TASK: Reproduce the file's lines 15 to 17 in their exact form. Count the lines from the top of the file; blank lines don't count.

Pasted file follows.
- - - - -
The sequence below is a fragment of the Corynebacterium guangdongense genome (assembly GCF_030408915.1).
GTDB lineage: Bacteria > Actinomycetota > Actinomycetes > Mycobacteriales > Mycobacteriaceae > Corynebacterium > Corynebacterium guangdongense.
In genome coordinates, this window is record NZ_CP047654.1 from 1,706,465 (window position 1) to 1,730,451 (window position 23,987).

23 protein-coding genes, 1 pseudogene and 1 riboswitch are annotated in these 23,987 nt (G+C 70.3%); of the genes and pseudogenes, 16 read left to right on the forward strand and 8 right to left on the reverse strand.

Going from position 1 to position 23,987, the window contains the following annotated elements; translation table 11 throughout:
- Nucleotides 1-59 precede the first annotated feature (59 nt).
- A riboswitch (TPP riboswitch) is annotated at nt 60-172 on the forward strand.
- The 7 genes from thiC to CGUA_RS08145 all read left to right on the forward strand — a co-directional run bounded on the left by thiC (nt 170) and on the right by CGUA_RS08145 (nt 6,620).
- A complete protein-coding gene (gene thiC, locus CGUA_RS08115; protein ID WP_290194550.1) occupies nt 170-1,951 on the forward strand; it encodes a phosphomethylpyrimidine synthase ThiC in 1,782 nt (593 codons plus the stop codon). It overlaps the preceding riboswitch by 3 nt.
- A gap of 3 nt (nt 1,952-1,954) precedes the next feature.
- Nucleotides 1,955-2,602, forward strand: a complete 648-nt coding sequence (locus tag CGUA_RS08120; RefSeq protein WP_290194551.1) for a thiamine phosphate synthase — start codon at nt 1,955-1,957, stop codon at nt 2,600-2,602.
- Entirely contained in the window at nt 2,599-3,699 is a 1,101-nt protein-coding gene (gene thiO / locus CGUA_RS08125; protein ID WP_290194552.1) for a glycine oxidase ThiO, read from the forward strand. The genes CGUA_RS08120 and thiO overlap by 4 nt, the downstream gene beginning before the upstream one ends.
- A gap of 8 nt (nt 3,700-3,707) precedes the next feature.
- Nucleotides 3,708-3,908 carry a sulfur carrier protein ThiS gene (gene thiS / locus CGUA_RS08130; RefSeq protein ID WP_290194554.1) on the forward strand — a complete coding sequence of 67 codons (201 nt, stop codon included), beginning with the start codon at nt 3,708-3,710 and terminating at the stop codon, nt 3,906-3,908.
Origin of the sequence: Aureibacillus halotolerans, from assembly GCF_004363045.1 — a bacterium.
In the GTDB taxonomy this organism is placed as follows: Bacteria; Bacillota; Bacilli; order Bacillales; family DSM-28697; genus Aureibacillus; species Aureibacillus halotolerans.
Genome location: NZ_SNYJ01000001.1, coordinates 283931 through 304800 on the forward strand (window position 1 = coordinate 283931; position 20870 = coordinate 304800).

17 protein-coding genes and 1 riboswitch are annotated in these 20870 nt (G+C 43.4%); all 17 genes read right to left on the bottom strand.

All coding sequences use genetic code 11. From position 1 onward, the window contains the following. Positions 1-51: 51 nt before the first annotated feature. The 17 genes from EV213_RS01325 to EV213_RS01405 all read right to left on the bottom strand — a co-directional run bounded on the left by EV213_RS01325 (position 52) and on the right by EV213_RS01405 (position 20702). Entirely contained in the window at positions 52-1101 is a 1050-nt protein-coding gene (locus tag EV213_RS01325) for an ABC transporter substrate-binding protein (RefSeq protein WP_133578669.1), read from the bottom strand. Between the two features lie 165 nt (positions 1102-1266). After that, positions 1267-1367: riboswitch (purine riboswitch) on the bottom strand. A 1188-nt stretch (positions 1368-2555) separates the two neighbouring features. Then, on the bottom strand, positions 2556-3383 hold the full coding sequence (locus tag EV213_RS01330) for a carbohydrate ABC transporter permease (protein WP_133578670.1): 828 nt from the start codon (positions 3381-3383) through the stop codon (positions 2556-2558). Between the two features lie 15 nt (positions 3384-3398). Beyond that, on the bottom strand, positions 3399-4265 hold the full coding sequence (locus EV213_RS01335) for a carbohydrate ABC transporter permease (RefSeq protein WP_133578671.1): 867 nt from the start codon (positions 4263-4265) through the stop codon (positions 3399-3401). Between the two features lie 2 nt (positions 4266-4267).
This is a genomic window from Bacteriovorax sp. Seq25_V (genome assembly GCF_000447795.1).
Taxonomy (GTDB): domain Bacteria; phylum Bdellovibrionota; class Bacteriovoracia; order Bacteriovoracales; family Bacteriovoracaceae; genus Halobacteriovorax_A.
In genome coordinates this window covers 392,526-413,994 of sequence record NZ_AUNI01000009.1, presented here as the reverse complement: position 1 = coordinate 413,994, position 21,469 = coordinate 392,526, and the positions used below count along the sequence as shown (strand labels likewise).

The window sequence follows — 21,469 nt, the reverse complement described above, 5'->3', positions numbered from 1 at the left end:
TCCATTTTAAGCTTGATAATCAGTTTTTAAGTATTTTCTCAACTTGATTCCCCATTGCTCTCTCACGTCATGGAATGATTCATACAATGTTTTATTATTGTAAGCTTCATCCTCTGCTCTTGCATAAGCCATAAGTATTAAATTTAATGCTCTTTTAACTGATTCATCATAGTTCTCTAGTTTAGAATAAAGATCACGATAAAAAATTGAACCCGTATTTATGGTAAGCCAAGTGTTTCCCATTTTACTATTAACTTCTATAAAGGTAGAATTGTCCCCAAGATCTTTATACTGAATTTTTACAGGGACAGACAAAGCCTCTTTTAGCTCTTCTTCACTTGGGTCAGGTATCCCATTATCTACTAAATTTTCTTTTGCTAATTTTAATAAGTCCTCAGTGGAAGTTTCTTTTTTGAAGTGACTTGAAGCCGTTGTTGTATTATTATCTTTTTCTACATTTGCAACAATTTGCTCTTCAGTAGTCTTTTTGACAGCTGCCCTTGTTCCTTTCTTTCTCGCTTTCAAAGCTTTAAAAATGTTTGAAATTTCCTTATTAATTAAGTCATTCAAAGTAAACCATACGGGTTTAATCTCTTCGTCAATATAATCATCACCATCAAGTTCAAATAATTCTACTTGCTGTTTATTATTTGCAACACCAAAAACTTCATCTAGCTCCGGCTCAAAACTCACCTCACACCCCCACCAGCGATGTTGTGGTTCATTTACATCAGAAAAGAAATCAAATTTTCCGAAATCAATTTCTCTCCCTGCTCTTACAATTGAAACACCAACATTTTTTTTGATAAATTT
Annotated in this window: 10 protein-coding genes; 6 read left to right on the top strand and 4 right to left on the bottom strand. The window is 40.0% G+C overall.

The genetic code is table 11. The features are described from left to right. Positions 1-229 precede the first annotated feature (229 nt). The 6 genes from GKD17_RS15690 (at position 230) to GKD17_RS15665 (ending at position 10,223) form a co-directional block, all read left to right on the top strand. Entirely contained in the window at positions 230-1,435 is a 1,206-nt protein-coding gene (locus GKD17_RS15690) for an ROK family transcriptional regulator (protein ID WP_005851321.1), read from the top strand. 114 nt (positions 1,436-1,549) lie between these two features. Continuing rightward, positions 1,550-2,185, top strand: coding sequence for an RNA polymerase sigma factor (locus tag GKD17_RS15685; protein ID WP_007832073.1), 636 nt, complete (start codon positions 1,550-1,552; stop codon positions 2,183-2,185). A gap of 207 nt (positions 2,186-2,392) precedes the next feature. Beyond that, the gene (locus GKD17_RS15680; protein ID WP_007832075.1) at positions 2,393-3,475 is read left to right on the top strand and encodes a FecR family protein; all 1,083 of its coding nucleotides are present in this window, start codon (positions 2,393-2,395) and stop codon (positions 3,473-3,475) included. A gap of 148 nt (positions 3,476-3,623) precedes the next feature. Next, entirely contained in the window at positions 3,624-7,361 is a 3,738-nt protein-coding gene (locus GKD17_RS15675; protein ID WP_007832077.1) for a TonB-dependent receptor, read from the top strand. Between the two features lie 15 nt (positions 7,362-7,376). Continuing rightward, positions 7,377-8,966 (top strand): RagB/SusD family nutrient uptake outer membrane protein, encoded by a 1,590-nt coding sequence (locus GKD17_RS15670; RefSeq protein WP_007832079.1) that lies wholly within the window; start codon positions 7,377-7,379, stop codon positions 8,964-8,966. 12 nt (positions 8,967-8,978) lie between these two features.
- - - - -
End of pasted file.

Origin of the sequence: Aureibacillus halotolerans, from assembly GCF_004363045.1 — a bacterium.
In the GTDB taxonomy this organism is placed as follows: Bacteria; Bacillota; Bacilli; order Bacillales; family DSM-28697; genus Aureibacillus; species Aureibacillus halotolerans.
Genome location: NZ_SNYJ01000001.1, coordinates 283931 through 304800 on the forward strand (window position 1 = coordinate 283931; position 20870 = coordinate 304800).